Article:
Days after a reportedly devastating terror attack in Xinjiang province on Monday, where dozens were said to have been killed or wounded with axes and knives, questions are emerging about what exactly happened. Official state news agency Xinhua did not provide an exact number, saying only that “a gang armed with knives and axes attacked a police station and government offices” in Shache (Yarkand) county and what resulted was that “police officers shot dead dozens of members of the mob.” The attack came during the Eid festival at the end of Ramadan. The World Uighur Congress immediately disputed the report, stating that more than 20 Uighurs were shot dead and 10 were injured and over 67 arrested.
The state of Xinjiang has been in a state of emergency since May, when an attack on a vegetable market in Urumqi caused the death of some 43 people. The recent escalation in violence is attributed to many factors, some say rising Islamic fundamentalism in the region as a whole is driving the current rash of attacks, whereas others say displacement of Uighurs by Han Chinese migrants in the province has caused poverty to increase.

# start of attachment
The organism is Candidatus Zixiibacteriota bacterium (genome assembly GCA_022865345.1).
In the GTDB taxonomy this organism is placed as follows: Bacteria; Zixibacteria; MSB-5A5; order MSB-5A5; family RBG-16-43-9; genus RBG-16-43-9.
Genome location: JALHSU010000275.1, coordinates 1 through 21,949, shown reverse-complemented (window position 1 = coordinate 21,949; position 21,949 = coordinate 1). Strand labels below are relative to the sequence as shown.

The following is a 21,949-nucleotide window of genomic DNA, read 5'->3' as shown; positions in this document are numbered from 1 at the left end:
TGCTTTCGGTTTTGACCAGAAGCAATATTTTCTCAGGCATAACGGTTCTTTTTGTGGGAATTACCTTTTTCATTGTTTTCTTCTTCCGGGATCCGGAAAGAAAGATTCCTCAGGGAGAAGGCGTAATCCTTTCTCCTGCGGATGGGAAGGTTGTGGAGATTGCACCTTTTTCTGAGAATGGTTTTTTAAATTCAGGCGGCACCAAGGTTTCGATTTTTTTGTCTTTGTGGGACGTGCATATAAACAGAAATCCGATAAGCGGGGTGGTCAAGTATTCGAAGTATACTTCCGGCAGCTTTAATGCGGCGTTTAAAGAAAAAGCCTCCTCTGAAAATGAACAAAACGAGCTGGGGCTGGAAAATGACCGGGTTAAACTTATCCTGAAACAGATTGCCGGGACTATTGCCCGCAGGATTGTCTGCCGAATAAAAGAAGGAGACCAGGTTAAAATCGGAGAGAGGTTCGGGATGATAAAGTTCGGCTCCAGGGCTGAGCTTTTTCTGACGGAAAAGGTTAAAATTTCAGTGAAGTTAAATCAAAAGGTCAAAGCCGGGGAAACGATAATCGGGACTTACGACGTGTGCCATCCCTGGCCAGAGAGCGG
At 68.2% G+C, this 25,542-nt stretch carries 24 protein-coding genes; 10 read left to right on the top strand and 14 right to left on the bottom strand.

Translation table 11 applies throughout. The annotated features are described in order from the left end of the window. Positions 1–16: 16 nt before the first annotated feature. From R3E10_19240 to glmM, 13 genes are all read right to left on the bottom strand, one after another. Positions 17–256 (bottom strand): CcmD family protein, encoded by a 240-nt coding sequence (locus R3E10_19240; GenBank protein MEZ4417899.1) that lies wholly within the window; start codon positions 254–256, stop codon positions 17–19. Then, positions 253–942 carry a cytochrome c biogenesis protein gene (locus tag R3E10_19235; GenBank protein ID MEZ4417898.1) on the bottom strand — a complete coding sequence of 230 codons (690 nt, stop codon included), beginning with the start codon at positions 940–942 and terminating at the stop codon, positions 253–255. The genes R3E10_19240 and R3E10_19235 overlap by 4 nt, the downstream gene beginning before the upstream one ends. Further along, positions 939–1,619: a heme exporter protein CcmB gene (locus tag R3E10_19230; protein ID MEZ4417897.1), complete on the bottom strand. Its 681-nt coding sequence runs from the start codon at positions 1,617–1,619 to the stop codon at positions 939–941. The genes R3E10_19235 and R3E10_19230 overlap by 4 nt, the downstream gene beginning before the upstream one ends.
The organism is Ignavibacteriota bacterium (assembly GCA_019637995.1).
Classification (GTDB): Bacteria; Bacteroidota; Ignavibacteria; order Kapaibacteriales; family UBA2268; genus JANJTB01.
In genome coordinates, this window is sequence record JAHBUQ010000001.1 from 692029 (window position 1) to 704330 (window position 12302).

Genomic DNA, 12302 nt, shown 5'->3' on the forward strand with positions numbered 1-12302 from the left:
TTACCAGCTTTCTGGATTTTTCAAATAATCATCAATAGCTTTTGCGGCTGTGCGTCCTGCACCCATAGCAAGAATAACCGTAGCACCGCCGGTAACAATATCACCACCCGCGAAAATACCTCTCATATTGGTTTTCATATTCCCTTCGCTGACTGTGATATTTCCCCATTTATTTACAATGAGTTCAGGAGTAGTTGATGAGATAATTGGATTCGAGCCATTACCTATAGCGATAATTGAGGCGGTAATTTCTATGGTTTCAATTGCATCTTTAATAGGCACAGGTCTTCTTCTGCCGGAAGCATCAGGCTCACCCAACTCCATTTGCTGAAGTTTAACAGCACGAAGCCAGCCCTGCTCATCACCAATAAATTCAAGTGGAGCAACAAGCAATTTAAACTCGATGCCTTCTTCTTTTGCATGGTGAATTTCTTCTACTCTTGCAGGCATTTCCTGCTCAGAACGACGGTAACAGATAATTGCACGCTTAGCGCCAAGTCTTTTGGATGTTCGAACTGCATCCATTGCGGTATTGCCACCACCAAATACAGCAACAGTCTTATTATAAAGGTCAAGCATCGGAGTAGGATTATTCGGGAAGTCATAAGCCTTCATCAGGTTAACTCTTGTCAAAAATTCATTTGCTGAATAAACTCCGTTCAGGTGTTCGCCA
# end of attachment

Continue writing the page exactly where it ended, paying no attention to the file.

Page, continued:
What is confusing to some commentators is why news of the demonstration, clash, and massacre have taken so long to get to the press, leading some to believe that both accounts do not add up, according to the New York Times.
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